Mentions: In general, we consider -alternative forced choice (-AFC) tasks () with a sequence of independent trials, in each of which an experimenter determines the hidden state of the world, and the aim of the decision maker is to identify this state based on limited information (Fig. 1). At the beginning of each trial, the experimenter draws the hidden state from the prior probability distribution . This state can take one of values out of the set . Consider, for example, an orientation categorization task, in which a displayed orientation is generated stochastically from one of two categories, and the decision maker's task is to identify this category upon observing the orientation. In this example, we would have , such that the generative category can take values out of the set . Furthermore, if each category is a-priory equally likely, we would have .

Bottom Line: Prediction of future outcomes and self-monitoring are only effective if belief closely matches behavioral performance.We furthermore show that belief and performance do not match when conditioned on task difficulty--as is common practice when plotting the psychometric curve--highlighting common pitfalls in previous neuroscience work.These results have important implications for experimental design and are of relevance for theories that aim to unravel the nature of meta-cognition.

View Article: PubMed Central - PubMed

Affiliation: Department of Brain and Cognitive Sciences, University of Rochester, Rochester, New York, United States of America; Institut National de la Santé et de la Recherche Médicale, École Normale Supérieure, Paris, France; Département des Neurosciences Fondamentales, Université de Genève, Geneva, Switzerland.

ABSTRACT
In an uncertain and ambiguous world, effective decision making requires that subjects form and maintain a belief about the correctness of their choices, a process called meta-cognition. Prediction of future outcomes and self-monitoring are only effective if belief closely matches behavioral performance. Equality between belief and performance is also critical for experimentalists to gain insight into the subjects' belief by simply measuring their performance. Assuming that the decision maker holds the correct model of the world, one might indeed expect that belief and performance should go hand in hand. Unfortunately, we show here that this is rarely the case when performance is defined as the percentage of correct responses for a fixed stimulus, a standard definition in psychophysics. In this case, belief equals performance only for a very narrow family of tasks, whereas in others they will only be very weakly correlated. As we will see it is possible to restore this equality in specific circumstances but this remedy is only effective for a decision-maker, not for an experimenter. We furthermore show that belief and performance do not match when conditioned on task difficulty--as is common practice when plotting the psychometric curve--highlighting common pitfalls in previous neuroscience work. Finally, we demonstrate that miscalibration and the hard-easy effect observed in humans' and other animals' certainty judgments could be explained by a mismatch between the experimenter's and decision maker's expected distribution of task difficulties. These results have important implications for experimental design and are of relevance for theories that aim to unravel the nature of meta-cognition.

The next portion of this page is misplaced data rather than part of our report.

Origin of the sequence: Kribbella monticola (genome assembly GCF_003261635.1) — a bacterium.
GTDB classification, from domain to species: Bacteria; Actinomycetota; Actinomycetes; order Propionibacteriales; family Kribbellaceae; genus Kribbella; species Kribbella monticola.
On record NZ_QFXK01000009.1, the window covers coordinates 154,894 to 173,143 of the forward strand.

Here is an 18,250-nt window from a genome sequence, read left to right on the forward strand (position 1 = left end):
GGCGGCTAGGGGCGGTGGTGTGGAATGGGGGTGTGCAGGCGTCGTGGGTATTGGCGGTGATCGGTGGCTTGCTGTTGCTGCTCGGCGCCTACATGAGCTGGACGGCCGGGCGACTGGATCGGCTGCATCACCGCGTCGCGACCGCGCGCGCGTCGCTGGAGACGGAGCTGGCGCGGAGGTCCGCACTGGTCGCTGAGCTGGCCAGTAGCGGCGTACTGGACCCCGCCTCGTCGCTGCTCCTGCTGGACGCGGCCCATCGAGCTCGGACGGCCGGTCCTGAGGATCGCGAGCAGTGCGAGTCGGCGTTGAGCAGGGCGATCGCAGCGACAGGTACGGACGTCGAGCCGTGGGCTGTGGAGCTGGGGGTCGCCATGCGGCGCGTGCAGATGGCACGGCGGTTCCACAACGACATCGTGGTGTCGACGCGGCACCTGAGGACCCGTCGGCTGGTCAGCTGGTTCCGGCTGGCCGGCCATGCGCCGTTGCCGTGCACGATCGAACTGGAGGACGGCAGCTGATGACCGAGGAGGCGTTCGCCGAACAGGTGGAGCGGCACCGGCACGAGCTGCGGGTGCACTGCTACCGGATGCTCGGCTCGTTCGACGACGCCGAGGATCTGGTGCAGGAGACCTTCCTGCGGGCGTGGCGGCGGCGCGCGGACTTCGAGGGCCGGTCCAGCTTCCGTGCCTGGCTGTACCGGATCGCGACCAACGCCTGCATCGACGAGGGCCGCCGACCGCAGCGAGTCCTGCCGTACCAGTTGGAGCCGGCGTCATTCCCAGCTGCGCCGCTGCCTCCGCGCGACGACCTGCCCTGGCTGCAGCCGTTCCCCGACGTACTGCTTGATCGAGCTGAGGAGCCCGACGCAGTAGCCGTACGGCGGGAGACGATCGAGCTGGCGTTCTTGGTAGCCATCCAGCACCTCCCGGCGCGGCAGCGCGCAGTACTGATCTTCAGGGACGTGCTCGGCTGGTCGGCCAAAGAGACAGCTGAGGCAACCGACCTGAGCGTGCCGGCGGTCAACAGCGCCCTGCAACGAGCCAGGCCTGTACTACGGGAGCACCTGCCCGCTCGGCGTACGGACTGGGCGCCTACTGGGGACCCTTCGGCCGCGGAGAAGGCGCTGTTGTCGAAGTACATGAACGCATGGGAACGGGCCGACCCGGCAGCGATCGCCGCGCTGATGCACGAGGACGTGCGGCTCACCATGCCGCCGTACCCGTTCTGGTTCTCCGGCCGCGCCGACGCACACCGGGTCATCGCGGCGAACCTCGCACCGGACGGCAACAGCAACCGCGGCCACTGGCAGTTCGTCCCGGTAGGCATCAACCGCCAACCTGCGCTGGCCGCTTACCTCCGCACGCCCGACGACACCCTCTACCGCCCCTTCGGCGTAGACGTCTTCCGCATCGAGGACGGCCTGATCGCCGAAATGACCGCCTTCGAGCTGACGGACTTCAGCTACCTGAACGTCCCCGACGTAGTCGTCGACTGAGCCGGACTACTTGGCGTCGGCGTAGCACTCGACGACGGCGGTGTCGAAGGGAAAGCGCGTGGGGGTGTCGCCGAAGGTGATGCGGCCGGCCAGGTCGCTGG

Show MeSH
Related in: MedlinePlus